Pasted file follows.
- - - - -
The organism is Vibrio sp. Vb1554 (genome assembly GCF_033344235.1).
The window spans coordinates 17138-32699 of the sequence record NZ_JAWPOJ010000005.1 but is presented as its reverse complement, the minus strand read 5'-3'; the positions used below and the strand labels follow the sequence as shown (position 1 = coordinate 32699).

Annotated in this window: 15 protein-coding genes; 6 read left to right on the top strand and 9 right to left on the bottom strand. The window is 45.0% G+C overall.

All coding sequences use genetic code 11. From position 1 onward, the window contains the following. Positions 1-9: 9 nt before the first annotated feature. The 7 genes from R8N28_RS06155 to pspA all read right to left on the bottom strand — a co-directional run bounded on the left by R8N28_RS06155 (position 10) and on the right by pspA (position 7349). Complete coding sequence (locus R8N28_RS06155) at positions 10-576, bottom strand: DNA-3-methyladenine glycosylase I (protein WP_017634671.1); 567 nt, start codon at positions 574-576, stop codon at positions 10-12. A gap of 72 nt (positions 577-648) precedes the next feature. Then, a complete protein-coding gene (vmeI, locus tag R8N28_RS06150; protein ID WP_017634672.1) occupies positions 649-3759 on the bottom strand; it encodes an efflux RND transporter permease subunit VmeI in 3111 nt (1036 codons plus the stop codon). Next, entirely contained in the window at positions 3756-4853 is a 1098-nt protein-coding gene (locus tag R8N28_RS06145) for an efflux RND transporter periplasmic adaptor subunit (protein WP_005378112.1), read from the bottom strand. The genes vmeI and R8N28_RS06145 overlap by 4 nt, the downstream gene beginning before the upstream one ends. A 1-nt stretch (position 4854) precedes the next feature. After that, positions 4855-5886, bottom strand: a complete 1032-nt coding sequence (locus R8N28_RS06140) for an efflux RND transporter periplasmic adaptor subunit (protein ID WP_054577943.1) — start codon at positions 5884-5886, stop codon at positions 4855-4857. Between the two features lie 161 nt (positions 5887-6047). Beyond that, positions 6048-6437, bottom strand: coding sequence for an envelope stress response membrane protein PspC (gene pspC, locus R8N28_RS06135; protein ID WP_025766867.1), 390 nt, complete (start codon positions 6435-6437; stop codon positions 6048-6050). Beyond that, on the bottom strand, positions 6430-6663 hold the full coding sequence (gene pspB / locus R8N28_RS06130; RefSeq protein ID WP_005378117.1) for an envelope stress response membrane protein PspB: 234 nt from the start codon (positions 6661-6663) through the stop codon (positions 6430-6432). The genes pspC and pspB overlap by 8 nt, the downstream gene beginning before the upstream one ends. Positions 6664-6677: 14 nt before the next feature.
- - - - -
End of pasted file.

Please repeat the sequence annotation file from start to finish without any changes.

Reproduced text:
The organism is Vibrio sp. Vb1554 (genome assembly GCF_033344235.1).
The window spans coordinates 17138-32699 of the sequence record NZ_JAWPOJ010000005.1 but is presented as its reverse complement, the minus strand read 5'-3'; the positions used below and the strand labels follow the sequence as shown (position 1 = coordinate 32699).

Annotated in this window: 15 protein-coding genes; 6 read left to right on the top strand and 9 right to left on the bottom strand. The window is 45.0% G+C overall.

All coding sequences use genetic code 11. From position 1 onward, the window contains the following. Positions 1-9: 9 nt before the first annotated feature. The 7 genes from R8N28_RS06155 to pspA all read right to left on the bottom strand — a co-directional run bounded on the left by R8N28_RS06155 (position 10) and on the right by pspA (position 7349). Complete coding sequence (locus R8N28_RS06155) at positions 10-576, bottom strand: DNA-3-methyladenine glycosylase I (protein WP_017634671.1); 567 nt, start codon at positions 574-576, stop codon at positions 10-12. A gap of 72 nt (positions 577-648) precedes the next feature. Then, a complete protein-coding gene (vmeI, locus tag R8N28_RS06150; protein ID WP_017634672.1) occupies positions 649-3759 on the bottom strand; it encodes an efflux RND transporter permease subunit VmeI in 3111 nt (1036 codons plus the stop codon). Next, entirely contained in the window at positions 3756-4853 is a 1098-nt protein-coding gene (locus tag R8N28_RS06145) for an efflux RND transporter periplasmic adaptor subunit (protein WP_005378112.1), read from the bottom strand. The genes vmeI and R8N28_RS06145 overlap by 4 nt, the downstream gene beginning before the upstream one ends. A 1-nt stretch (position 4854) precedes the next feature. After that, positions 4855-5886, bottom strand: a complete 1032-nt coding sequence (locus R8N28_RS06140) for an efflux RND transporter periplasmic adaptor subunit (protein ID WP_054577943.1) — start codon at positions 5884-5886, stop codon at positions 4855-4857. Between the two features lie 161 nt (positions 5887-6047). Beyond that, positions 6048-6437, bottom strand: coding sequence for an envelope stress response membrane protein PspC (gene pspC, locus R8N28_RS06135; protein ID WP_025766867.1), 390 nt, complete (start codon positions 6435-6437; stop codon positions 6048-6050). Beyond that, on the bottom strand, positions 6430-6663 hold the full coding sequence (gene pspB / locus R8N28_RS06130; RefSeq protein ID WP_005378117.1) for an envelope stress response membrane protein PspB: 234 nt from the start codon (positions 6661-6663) through the stop codon (positions 6430-6432). The genes pspC and pspB overlap by 8 nt, the downstream gene beginning before the upstream one ends. Positions 6664-6677: 14 nt before the next feature.